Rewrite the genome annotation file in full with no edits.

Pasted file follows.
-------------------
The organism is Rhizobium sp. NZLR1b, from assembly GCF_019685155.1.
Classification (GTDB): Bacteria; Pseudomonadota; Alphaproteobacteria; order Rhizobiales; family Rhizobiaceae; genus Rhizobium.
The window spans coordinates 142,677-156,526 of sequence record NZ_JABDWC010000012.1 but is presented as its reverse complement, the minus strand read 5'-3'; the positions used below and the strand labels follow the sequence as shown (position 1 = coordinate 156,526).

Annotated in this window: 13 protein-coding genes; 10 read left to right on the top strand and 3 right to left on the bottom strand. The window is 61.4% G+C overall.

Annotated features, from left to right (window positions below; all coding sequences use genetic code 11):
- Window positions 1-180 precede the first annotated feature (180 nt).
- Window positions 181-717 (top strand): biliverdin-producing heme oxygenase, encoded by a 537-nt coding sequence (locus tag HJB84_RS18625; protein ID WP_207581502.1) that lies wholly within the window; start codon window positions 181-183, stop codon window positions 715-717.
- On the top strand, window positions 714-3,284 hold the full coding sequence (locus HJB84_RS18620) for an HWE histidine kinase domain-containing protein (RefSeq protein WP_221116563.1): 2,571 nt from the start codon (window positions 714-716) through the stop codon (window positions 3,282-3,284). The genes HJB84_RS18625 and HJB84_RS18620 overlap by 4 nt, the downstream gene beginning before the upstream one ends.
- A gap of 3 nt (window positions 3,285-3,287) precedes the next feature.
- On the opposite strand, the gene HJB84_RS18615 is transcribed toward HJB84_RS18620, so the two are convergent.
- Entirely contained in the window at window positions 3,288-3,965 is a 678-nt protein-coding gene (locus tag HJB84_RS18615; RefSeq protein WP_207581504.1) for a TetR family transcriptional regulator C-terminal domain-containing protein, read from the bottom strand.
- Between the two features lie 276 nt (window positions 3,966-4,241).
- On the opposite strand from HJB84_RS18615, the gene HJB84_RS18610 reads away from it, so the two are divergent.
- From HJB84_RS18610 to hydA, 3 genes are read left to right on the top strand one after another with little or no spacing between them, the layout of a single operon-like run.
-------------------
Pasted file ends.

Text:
The organism is Rhizobium sp. NZLR1b, from assembly GCF_019685155.1.
Classification (GTDB): Bacteria; Pseudomonadota; Alphaproteobacteria; order Rhizobiales; family Rhizobiaceae; genus Rhizobium.
The window spans coordinates 142,677-156,526 of sequence record NZ_JABDWC010000012.1 but is presented as its reverse complement, the minus strand read 5'-3'; the positions used below and the strand labels follow the sequence as shown (position 1 = coordinate 156,526).

Annotated in this window: 13 protein-coding genes; 10 read left to right on the top strand and 3 right to left on the bottom strand. The window is 61.4% G+C overall.

Annotated features, from left to right (window positions below; all coding sequences use genetic code 11):
- Window positions 1-180 precede the first annotated feature (180 nt).
- Window positions 181-717 (top strand): biliverdin-producing heme oxygenase, encoded by a 537-nt coding sequence (locus tag HJB84_RS18625; protein ID WP_207581502.1) that lies wholly within the window; start codon window positions 181-183, stop codon window positions 715-717.
- On the top strand, window positions 714-3,284 hold the full coding sequence (locus HJB84_RS18620) for an HWE histidine kinase domain-containing protein (RefSeq protein WP_221116563.1): 2,571 nt from the start codon (window positions 714-716) through the stop codon (window positions 3,282-3,284). The genes HJB84_RS18625 and HJB84_RS18620 overlap by 4 nt, the downstream gene beginning before the upstream one ends.
- A gap of 3 nt (window positions 3,285-3,287) precedes the next feature.
- On the opposite strand, the gene HJB84_RS18615 is transcribed toward HJB84_RS18620, so the two are convergent.
- Entirely contained in the window at window positions 3,288-3,965 is a 678-nt protein-coding gene (locus tag HJB84_RS18615; RefSeq protein WP_207581504.1) for a TetR family transcriptional regulator C-terminal domain-containing protein, read from the bottom strand.
- Between the two features lie 276 nt (window positions 3,966-4,241).
- On the opposite strand from HJB84_RS18615, the gene HJB84_RS18610 reads away from it, so the two are divergent.
- From HJB84_RS18610 to hydA, 3 genes are read left to right on the top strand one after another with little or no spacing between them, the layout of a single operon-like run.